I like it when bloggers respond to my comments. When I comment on someone’s blog, I will invariably check back to see if they’ve responded to my comment. When the blogger replies to my comment, this tells me they took the time to read what I said. I understand if you have 50 people commenting on your blog posts, it could take an inordinate amount of time to reply to them all. I’ve not yet had that problem, but if I did, I think I would read all the comments and reply to those that I thought really warranted a response. At least this shows I’m reading the comments. So, I need to be sure to respond to comments.
I will usually visit the blog of someone who comments on my blog. If you’ve commented here–even just once, the chances are that I’ve visited your blog. And if I liked what I saw, there’s a good chance I became a follower. This is another reason for me to comment on blogs–perhaps that blogger will visit me!
I need to make long blogs entertaining. This is something I’m challenging myself with from now on, since I don’t think I’ve done a good job of this in the past. And by entertaining, I don’t mean peppering the post with lots of pictures, moving gifs, and YouTube clips (not that there’s anything wrong with those–do you like the cartoony numbers?). I mean writing in a way that sucks you in so you don’t notice the word count. I hate to pick on people, but one person who exemplifies this for me is Jaime Morrow. I don’t think I’ve ever once been bored reading even the longest of her posts.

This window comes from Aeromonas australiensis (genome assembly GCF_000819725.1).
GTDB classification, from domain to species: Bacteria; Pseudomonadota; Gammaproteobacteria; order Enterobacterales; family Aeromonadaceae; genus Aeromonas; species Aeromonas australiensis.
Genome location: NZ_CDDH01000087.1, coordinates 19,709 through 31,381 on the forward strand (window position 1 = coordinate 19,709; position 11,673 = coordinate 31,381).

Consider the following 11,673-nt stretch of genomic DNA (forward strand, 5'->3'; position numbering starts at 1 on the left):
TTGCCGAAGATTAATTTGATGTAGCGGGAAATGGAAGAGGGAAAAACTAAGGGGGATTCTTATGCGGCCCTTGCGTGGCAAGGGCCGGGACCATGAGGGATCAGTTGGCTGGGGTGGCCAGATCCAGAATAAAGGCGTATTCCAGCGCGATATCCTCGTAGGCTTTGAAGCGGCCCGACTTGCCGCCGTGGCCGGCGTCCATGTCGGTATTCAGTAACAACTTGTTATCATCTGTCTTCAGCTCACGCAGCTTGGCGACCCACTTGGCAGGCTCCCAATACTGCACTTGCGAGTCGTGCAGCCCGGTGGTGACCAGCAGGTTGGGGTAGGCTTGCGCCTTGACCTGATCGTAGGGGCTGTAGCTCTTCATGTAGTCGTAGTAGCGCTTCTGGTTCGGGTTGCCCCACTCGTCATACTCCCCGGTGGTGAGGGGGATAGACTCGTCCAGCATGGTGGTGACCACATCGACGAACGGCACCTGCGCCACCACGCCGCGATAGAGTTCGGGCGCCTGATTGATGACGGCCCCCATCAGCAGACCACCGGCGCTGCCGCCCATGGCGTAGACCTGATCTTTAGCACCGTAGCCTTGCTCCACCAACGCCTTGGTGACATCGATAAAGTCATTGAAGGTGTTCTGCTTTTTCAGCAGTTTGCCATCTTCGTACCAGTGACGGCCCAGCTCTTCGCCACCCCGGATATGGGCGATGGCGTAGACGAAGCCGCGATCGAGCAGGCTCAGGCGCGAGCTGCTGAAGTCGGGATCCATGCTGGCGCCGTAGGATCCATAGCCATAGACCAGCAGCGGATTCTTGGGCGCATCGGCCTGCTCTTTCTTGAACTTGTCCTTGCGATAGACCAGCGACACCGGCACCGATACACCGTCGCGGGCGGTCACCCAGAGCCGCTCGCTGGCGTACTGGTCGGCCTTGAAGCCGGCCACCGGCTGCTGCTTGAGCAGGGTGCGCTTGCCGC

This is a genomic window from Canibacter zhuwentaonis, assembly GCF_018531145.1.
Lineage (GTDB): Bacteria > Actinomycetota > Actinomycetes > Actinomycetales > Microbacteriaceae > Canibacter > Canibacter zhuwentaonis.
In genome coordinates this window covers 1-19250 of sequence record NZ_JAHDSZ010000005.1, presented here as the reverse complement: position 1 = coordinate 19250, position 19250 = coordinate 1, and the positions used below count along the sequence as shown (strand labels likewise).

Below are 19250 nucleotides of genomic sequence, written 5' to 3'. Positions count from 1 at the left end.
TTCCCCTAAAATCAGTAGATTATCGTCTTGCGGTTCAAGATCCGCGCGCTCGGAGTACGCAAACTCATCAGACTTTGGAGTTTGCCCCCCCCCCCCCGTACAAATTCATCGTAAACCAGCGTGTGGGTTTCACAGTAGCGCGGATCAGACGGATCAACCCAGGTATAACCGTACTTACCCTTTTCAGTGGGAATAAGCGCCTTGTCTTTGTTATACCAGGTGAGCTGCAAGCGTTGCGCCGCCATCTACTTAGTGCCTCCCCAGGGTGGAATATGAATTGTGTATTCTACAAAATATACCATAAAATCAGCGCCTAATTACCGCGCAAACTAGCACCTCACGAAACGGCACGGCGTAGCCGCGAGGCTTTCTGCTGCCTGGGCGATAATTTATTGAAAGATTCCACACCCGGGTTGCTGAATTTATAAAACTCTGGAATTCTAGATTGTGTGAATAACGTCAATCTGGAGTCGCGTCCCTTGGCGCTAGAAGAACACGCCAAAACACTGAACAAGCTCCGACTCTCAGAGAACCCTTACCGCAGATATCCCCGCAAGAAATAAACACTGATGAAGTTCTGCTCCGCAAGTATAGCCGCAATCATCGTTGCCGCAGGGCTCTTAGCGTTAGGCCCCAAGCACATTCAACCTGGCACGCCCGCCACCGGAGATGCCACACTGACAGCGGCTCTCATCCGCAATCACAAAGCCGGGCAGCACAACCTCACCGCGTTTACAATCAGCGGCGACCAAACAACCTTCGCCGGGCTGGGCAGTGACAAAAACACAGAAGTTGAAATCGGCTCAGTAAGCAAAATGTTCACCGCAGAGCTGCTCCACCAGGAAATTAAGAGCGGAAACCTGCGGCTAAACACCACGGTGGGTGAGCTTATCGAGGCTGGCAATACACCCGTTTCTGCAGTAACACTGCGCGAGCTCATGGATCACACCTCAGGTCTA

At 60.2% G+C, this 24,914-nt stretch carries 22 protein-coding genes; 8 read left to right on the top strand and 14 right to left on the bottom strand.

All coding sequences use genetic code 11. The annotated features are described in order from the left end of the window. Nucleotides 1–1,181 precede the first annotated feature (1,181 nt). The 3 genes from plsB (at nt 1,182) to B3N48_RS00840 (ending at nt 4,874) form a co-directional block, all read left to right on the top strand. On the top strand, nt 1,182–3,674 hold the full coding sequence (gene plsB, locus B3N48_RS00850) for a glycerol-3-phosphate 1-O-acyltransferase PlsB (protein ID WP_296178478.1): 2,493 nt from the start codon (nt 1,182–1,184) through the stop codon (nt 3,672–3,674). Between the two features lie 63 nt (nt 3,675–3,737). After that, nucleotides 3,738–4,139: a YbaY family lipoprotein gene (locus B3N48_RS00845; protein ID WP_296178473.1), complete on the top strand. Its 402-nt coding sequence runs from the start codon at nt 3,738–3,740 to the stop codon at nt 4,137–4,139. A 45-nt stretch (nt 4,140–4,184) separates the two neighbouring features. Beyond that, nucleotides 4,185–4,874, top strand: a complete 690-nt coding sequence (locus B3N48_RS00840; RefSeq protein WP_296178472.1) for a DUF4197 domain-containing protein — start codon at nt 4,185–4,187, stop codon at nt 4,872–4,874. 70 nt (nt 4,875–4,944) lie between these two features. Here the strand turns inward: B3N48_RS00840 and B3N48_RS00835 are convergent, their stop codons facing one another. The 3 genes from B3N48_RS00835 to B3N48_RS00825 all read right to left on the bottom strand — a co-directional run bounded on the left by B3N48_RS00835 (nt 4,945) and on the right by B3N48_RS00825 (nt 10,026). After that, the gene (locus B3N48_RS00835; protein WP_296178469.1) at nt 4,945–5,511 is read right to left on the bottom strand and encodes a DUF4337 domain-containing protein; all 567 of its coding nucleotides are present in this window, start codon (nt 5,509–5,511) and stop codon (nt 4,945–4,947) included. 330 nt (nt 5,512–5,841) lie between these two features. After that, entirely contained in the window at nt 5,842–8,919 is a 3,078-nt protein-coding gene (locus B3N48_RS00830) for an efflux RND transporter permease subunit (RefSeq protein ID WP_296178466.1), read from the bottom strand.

Some posts are hot flashes, while some are slow boilers. Huh? Let me ‘splain. As I look at my stats, I notice that some of my posts get a lot of attention the day they go up, and then hardly get a single hit afterward. A number of my Road Trip Wednesday posts are like that. Some posts, however, don’t get a lot of hits the day they go up, but continue to get hits every day, even six months later. Case in point: my review of Stephen King’s THE SHINING. Right now, I think that’s the third most-viewed post on my blog. Not because hundreds of people looked at it on the day it went up, but it has received at least 2 or 3 hits just about every day since. And those all add up. So the lesson for me is not to be discouraged if certain posts don’t seem to get a lot of attention at first. They might just be slow-boilers.